Every second of footage you undo incurs a points penalty, while in some events there's a limit on the number of times you may do this. Nevertheless, it's useful for when you just miss the rail you needed to maintain the combo, although for more serious falls, it's often just as sensible to restart the entire run.
EA has done more than simply pick out a set of licensed music tracks to give the experience a contemporary aural sheen. Rather, the tracks themselves ebb and flow with your rise and fall down the mountain. As you gain altitude from jumping from a snow ramp, the music fades and phazes before exploding back in full volume the second your board touches terra firma again; in the case of the dubstep and drum and bass tracks, providing a literal drop to accompany the music. The effect cannot be overstated, lending each playthrough a choreographed feel, as if a video editor is going through the footage in real time, orchestrating the soundtrack to extract maximum drama and impact.
The game is divided into three distinct areas of play. The World Tour forms the main campaign, a forgettable narrative set-up introducing a range of characters and the nine mountain ranges upon which you compete. Events ask you to either Trick It (go for the highest score), Race It (beat other boarders to the finish line) or simply Survive It (where you swerve to make it to the base alive). Despite the small range of event types, each is distinct enough to ensure play has a satisfying, diverse rhythm. Global Events are there for when you complete World Tour, offering no fewer than 153 courses to explore.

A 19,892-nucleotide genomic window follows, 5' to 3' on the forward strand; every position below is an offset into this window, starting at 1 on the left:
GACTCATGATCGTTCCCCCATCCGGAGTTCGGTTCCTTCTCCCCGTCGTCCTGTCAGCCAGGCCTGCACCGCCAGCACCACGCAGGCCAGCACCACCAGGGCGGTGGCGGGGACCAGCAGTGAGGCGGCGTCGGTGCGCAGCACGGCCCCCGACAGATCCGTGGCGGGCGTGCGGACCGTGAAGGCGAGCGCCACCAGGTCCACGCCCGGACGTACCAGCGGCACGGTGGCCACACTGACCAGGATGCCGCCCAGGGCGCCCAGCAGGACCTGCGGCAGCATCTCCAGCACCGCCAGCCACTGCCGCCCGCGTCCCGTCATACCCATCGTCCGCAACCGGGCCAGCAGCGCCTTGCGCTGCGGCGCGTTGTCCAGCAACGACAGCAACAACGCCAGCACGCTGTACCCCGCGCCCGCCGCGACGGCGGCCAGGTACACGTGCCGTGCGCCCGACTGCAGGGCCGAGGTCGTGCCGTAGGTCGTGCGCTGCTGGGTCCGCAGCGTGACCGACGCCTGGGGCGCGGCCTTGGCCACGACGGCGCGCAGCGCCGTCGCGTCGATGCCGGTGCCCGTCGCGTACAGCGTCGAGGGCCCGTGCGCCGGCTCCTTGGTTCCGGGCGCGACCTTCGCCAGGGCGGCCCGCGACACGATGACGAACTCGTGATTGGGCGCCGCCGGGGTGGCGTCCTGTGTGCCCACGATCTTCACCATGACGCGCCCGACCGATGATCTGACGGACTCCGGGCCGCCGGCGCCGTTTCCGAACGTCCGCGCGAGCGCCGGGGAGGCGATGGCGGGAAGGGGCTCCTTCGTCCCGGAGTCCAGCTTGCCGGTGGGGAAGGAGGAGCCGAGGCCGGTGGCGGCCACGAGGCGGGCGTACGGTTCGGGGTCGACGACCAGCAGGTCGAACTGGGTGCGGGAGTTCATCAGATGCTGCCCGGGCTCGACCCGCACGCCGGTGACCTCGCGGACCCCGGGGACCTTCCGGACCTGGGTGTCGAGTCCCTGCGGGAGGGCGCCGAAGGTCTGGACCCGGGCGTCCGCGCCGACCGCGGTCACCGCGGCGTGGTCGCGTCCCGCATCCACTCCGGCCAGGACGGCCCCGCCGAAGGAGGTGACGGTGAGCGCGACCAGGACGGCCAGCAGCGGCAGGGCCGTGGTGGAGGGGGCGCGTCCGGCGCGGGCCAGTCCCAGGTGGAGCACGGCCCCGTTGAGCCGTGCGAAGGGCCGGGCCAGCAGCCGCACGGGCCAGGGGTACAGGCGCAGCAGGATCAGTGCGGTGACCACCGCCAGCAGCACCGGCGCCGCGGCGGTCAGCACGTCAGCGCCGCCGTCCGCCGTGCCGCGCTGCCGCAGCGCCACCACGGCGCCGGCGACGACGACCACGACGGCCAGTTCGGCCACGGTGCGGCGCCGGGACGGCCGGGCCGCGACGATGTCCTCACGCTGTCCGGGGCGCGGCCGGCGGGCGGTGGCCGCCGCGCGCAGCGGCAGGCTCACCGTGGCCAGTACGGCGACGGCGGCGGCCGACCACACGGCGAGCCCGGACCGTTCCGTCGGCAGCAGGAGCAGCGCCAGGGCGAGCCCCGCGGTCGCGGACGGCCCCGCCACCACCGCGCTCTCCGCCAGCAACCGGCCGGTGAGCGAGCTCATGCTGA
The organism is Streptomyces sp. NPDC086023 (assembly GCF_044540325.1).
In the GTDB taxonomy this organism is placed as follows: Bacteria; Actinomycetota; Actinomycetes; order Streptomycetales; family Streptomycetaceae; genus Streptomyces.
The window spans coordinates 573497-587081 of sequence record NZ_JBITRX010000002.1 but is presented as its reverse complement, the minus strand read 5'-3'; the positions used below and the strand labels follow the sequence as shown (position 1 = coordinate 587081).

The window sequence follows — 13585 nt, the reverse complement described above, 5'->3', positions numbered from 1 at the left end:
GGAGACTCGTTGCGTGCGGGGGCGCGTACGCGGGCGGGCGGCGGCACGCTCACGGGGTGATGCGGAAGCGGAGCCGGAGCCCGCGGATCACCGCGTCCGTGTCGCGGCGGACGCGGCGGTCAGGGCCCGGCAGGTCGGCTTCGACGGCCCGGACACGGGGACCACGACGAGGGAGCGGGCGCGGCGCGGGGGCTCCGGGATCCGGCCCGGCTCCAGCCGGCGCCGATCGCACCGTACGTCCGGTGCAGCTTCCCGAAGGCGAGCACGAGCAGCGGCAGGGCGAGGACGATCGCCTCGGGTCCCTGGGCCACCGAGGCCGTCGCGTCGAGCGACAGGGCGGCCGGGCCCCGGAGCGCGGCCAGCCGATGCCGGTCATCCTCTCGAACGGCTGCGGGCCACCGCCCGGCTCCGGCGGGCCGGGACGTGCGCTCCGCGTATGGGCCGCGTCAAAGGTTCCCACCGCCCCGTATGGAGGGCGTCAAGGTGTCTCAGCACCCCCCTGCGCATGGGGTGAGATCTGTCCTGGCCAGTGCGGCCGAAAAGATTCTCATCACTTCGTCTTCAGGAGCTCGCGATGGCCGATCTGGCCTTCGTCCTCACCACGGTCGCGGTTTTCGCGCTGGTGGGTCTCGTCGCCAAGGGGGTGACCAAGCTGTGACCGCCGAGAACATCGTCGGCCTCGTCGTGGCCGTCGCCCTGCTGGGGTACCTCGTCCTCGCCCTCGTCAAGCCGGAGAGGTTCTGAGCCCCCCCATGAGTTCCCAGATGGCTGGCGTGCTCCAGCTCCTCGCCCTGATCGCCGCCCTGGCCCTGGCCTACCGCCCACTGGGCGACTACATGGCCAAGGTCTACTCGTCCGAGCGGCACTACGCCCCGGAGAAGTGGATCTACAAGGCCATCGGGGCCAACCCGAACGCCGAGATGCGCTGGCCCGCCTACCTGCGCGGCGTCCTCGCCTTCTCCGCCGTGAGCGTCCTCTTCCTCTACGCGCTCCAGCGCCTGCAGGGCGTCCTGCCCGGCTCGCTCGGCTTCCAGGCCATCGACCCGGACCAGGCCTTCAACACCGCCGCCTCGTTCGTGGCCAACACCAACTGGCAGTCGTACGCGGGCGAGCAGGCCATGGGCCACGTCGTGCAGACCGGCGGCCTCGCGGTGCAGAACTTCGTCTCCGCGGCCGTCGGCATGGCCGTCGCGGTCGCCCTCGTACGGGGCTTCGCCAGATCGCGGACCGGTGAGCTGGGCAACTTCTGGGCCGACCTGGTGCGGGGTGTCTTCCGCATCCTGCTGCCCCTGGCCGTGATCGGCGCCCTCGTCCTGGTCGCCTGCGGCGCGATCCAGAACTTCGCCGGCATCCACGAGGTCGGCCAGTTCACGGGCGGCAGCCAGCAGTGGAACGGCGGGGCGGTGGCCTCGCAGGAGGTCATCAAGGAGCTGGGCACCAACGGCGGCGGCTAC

But the game is most innovative and exciting in its competitive multiplayer mode. Rather than joining a lobby in order to compete with others, you choose an event from the SSX globe, pay the 'Drop Cost' from your current winnings and compete against up to 100,000 other players asynchronously. The 'Drop Cost' from all players goes into a winnings pot which is split between participants depending on which of the five 'brackets' their time or score falls within, from Bronze up to Diamond. Events last for a few days, with you netting the earnings at the close of the competition depending on where you placed (the tiers are dynamic, adjusting to the performance of the contestants). It's wonderful design, one of the most exciting and fresh seen since EA's Autolog.
At times, the game threatens to burst its seams with ideas. Add-ons such as body armour, ice axes and wingsuits can be added to your character's load-out, adding unique abilities and advantages. Meanwhile, Geo Tags are temporary collectibles that you can place in the world while rewinding a section of a course, earning you additional points for as long as they go "uncollected" by other players in the world.
Discontent with mere trophies and achievements, EA Canada throws in over 200 badges to be won for completing various meta-tasks, while the shop structure adds a degree of luck to what items you can purchase at any given point. SSX is rich in ideas but, rather than overwhelming the experience or compensating for a weaker core, they embellish.
Few series have enjoyed such an assured and enjoyable update in the current generation of consoles. Far from being a weary evolution, SSX is a vibrant, eager advance for the Cool Boarder/Tony Hawk's lineage of extreme sports video games. EA Canada has effortlessly married the score-attack DNA of arcade gaming's earliest days with some of the most interesting and exciting multiplayer design seen in the past few years. A towering achievement then, as tall as the mountains it so diligently reconstructs.